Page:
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Each day this month I will be profiling a notable political cartoonist. Since the choices are vast, I’ve decided to slim the numbers down a bit and eliminate living cartoonists. Perhaps I will do a current political cartoon stars in the future.
Here‘s an archive of the artists mentioned already.
Today we look at one of the greatest artists of all time, who also happened to be one of the earliest political cartoonists, as well.
So yeah, Francisco Goya – do I really need to brief y’all that much on his paintings? Born in 1746, Goya studied painting for years, and in his late twenties, he began making a name for himself in Spain, and ultimately was made a member of the Royal Academy of Fine Art.
He was popular with the royalty, and grew even more popular in the late 1790s, when Charles IV became king. He gave Goya a major court role as a painter.
Goya’s paintings were mostly historical works, with bold colors and a nice little subversive streak.
He is often considered either the last of the Old Masters or the first Modern Master.
Picasso, Manet and many other legends drew inspiration from Goya.
However, the dude also did political cartoons!!!
He did two major sets of cartoons. The first one came in 1792, when Goya (who was sick with fever and had gone deaf) began to study the French Revolution and the philosophies behind it, leading to a series of etched paintings called The Caprichos.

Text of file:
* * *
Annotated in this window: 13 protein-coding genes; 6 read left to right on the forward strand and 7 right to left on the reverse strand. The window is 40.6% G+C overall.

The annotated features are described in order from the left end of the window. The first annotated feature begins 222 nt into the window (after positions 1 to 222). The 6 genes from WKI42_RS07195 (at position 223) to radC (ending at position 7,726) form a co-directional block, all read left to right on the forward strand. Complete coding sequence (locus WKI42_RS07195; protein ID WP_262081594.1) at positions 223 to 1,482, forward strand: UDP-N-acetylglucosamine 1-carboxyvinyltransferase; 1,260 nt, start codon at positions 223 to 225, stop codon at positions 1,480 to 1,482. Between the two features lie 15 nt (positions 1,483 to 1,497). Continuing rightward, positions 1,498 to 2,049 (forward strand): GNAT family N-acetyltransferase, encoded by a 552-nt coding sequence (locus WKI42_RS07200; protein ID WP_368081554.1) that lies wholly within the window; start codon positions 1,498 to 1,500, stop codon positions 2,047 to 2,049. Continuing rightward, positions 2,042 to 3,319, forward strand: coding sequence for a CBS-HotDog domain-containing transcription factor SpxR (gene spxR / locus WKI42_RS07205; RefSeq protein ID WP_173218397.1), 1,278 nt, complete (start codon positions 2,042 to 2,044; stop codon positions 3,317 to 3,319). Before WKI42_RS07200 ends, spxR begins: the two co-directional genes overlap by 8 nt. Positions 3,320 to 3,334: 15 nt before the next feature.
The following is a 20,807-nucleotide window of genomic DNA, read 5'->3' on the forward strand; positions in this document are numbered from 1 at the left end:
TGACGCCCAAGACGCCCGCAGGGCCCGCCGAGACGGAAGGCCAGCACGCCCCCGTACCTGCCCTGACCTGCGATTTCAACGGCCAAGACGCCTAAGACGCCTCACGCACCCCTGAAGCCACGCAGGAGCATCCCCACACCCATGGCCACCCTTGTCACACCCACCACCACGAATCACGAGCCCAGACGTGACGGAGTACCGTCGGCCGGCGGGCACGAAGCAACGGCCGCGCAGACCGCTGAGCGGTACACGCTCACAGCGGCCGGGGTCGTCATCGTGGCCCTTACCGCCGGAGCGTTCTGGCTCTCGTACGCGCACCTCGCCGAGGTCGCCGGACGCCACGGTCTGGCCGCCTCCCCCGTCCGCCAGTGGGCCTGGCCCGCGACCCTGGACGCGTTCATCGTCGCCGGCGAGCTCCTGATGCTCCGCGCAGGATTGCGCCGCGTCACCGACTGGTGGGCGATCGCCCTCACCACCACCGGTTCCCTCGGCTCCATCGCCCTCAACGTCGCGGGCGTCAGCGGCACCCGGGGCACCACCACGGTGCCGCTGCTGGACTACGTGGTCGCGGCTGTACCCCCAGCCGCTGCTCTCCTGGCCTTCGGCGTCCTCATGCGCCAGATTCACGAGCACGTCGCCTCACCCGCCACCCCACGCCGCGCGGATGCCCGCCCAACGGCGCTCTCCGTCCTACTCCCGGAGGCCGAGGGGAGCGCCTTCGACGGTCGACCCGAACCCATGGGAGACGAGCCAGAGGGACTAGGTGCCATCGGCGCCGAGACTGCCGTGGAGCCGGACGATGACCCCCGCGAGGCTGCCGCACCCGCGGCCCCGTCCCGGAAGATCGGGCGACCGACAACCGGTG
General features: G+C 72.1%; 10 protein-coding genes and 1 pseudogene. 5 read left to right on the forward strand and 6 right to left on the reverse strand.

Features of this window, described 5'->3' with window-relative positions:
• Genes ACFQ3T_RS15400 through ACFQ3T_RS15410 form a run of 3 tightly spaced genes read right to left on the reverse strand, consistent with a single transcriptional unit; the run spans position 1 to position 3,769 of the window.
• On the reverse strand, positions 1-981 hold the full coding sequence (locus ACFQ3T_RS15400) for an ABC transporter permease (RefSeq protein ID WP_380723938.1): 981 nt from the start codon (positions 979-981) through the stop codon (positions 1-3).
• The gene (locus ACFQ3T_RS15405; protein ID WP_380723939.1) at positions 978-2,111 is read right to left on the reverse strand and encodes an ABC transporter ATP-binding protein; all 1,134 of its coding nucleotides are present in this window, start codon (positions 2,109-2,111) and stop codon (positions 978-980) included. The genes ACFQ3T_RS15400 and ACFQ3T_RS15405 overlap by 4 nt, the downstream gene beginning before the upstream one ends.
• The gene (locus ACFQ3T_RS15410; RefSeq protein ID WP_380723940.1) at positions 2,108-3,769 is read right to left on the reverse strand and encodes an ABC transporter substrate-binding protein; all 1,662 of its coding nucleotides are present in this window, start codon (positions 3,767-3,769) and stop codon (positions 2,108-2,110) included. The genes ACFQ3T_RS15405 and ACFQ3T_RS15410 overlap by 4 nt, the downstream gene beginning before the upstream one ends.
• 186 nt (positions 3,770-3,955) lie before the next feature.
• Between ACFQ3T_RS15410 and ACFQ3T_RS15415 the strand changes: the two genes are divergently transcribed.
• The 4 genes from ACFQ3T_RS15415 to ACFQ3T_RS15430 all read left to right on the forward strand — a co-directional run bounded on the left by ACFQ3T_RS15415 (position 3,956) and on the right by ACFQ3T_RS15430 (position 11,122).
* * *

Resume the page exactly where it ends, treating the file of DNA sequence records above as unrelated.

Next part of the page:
Here are some of them, with their (rather vague, really) captions – they’re pretty dark.
The Sleep of Reason Produces Monsters
“All will fall”
“Those specks of dust”
“What a tailor can do”
“They have flown”
Later in his life, irked by the horrors being reported from the Peninsular War of the early 19th Century, Goya produced probably his most outright political cartoons, a large set called The Disasters of War.
Sad presentiments of what must come to pass.
With or without reason.
The women give courage.
They avail themselves.
It will be the same.
The same (thing) elsewhere.
Goya passed away in 1828, a legend in his own time.
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